# The uniform-algebras package
contains a few simplistic algebras, e.g.
- a zero which is not even a semigroup to be widely usable as a generic "nothing"; it is attempted to allow automatic instantiation (under construction),
- a ListForm class, which is a monoid and has generic operations to make and append to a list.
- a collection of operations for "pointless" code writing, especially tuples with 4 or 5 elements.
This is a starter package, with no dependencies except for base, other uniform packages will build on it.
# Pointers to somewhat related things:
- [uniform-pair](https://hackage.haskell.org/package/uniform-pair-0.1.15)
- [basement](https://hackage.haskell.org/package/basement)
# Intention of *uniform* packages
The *uniform* packages are yet another attempt to select a useful subset from the overwhelming variety of the Haskell biotop. It was started in the 2010, grew over the years but was never packaged and put into Hackage; it is comparable to other similar attempts from which it has learned and occasionally copied code.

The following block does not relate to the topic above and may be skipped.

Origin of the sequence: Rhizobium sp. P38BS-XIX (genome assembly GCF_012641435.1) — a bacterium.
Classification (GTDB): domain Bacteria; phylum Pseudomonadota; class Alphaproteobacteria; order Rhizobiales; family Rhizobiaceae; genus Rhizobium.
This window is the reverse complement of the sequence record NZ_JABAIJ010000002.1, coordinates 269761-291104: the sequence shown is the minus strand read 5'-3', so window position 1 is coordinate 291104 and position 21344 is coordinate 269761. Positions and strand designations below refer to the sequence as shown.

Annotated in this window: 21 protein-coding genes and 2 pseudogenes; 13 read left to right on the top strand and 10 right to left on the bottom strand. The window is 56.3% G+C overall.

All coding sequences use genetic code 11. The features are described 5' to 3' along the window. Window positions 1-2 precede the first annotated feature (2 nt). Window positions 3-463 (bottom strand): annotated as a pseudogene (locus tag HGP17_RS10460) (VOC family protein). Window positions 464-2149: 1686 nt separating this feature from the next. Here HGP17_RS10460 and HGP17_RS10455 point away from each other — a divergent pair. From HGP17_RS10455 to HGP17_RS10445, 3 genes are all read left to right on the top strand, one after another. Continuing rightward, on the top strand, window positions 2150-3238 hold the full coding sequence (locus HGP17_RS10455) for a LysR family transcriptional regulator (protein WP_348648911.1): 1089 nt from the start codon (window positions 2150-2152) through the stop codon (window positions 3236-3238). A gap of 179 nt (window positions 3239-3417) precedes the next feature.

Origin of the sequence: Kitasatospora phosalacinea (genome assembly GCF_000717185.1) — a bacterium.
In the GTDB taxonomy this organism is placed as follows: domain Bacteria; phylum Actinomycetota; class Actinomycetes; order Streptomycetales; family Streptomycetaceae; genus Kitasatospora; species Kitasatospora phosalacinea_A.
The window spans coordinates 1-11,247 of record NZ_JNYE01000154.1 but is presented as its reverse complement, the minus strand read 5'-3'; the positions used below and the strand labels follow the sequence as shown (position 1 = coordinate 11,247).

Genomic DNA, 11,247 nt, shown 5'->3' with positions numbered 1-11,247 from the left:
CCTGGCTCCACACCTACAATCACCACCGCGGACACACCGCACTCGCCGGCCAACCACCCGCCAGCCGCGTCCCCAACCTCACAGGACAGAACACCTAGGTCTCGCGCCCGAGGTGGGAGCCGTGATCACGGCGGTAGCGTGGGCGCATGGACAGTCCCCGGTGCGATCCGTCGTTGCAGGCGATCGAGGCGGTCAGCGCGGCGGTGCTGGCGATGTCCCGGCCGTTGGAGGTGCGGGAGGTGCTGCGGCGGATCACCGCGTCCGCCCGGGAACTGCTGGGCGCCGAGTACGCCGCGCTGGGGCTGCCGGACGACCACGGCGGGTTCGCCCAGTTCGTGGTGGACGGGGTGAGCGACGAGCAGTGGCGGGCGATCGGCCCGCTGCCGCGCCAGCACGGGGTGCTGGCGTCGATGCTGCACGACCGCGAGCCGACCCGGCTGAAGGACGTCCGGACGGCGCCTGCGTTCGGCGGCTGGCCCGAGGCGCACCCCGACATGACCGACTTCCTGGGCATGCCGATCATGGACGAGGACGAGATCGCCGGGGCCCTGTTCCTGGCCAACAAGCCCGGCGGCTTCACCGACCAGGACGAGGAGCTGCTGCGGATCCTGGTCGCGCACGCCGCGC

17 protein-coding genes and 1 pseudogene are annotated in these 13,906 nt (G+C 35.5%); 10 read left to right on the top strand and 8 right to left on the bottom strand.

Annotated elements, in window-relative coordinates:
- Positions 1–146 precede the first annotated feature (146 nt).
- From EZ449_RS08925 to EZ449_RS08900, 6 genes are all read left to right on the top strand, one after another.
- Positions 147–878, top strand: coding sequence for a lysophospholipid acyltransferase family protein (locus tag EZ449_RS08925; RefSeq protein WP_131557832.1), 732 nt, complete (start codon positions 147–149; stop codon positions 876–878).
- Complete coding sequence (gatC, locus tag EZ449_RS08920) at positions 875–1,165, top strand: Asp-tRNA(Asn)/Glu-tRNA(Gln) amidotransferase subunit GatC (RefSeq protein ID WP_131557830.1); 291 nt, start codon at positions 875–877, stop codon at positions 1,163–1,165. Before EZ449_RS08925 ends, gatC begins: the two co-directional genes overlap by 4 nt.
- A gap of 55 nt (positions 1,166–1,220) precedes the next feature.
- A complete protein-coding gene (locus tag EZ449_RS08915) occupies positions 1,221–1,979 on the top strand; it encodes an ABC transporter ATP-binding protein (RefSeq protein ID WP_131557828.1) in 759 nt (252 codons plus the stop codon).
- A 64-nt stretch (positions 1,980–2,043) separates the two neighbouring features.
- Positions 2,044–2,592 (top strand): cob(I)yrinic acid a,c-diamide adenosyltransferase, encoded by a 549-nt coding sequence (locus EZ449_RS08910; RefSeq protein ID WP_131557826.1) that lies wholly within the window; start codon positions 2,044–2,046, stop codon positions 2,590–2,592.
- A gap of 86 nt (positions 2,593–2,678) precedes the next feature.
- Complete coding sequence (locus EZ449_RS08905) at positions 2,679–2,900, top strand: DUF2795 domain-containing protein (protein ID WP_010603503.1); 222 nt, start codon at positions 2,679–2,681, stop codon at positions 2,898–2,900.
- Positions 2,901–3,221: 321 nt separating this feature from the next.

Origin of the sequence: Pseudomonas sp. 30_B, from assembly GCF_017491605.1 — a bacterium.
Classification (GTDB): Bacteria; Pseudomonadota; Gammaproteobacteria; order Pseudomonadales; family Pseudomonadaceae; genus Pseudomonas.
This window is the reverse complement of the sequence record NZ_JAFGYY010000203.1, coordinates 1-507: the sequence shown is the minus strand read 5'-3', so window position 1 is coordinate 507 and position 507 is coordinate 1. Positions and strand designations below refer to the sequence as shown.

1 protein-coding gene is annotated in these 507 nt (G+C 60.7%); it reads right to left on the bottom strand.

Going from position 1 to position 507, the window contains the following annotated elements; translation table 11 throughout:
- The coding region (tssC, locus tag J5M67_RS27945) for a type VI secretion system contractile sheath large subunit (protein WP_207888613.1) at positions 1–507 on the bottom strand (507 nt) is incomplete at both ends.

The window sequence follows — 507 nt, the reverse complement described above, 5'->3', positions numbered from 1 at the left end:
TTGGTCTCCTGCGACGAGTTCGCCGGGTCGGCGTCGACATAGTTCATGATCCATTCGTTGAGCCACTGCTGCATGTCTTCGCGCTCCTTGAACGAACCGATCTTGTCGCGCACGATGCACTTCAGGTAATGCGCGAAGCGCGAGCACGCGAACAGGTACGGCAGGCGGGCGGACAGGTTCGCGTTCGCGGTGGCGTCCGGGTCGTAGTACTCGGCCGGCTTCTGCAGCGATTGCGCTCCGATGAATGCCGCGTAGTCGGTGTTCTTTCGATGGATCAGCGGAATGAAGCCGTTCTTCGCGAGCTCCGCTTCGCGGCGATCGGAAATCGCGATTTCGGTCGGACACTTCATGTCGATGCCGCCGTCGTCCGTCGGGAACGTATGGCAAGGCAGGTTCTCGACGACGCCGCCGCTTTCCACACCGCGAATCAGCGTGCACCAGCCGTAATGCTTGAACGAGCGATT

The *uniform* approach is different from some others by:
- compatible with 'standard' Haskell, i.e. Haskell 2010 plus extensions as indicated in the modules,
- use the regular Haskell prelude,
- avoid name clashes as far as possible,
- combine logically connected operations in one place and in a form allowing coordinated use.
Issues with this approach: it is limited by the understanding of Haskell of the author and formed by his experience. It shows a focus on understanding semantics (and formal ontology) linked to algebra applied to practical problems (Geographic Information Systems).
It seems that efforts to construct coherent subsets of Haskell are limited by the complexity of the task -- the more comprehensive an environment should be the more complex is it to learn and use. The approach here is what emerged after some 25 years of using Haskell to write application oriented code, mostly to demonstrate theories in spatial information theory.